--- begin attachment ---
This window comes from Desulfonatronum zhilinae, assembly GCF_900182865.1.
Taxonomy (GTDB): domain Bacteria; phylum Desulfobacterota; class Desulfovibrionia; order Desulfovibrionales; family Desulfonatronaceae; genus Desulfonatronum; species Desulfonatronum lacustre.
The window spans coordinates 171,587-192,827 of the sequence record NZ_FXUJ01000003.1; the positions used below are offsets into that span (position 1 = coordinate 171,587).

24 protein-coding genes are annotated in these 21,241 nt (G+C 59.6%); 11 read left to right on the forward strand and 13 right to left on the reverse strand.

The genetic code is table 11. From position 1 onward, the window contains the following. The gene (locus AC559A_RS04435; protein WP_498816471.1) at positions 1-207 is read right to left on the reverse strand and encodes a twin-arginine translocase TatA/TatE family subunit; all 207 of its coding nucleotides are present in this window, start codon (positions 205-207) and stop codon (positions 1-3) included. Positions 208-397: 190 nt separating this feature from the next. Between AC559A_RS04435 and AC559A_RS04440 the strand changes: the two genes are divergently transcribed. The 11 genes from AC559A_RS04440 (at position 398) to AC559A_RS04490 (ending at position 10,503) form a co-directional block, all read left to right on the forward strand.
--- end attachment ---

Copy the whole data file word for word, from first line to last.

This window comes from Desulfonatronum zhilinae, assembly GCF_900182865.1.
Taxonomy (GTDB): domain Bacteria; phylum Desulfobacterota; class Desulfovibrionia; order Desulfovibrionales; family Desulfonatronaceae; genus Desulfonatronum; species Desulfonatronum lacustre.
The window spans coordinates 171,587-192,827 of the sequence record NZ_FXUJ01000003.1; the positions used below are offsets into that span (position 1 = coordinate 171,587).

24 protein-coding genes are annotated in these 21,241 nt (G+C 59.6%); 11 read left to right on the forward strand and 13 right to left on the reverse strand.

The genetic code is table 11. From position 1 onward, the window contains the following. The gene (locus AC559A_RS04435; protein WP_498816471.1) at positions 1-207 is read right to left on the reverse strand and encodes a twin-arginine translocase TatA/TatE family subunit; all 207 of its coding nucleotides are present in this window, start codon (positions 205-207) and stop codon (positions 1-3) included. Positions 208-397: 190 nt separating this feature from the next. Between AC559A_RS04435 and AC559A_RS04440 the strand changes: the two genes are divergently transcribed. The 11 genes from AC559A_RS04440 (at position 398) to AC559A_RS04490 (ending at position 10,503) form a co-directional block, all read left to right on the forward strand.